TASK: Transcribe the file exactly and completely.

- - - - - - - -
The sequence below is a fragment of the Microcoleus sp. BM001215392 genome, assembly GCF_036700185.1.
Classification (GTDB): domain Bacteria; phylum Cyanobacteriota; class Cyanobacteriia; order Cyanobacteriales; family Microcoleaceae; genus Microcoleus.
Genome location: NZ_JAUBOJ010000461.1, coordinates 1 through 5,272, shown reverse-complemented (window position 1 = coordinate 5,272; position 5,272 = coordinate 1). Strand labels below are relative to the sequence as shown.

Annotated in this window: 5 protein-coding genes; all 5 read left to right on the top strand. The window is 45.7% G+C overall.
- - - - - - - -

The sequence below is a fragment of the Microcoleus sp. BM001215392 genome, assembly GCF_036700185.1.
Classification (GTDB): domain Bacteria; phylum Cyanobacteriota; class Cyanobacteriia; order Cyanobacteriales; family Microcoleaceae; genus Microcoleus.
Genome location: NZ_JAUBOJ010000461.1, coordinates 1 through 5,272, shown reverse-complemented (window position 1 = coordinate 5,272; position 5,272 = coordinate 1). Strand labels below are relative to the sequence as shown.

Annotated in this window: 5 protein-coding genes; all 5 read left to right on the top strand. The window is 45.7% G+C overall.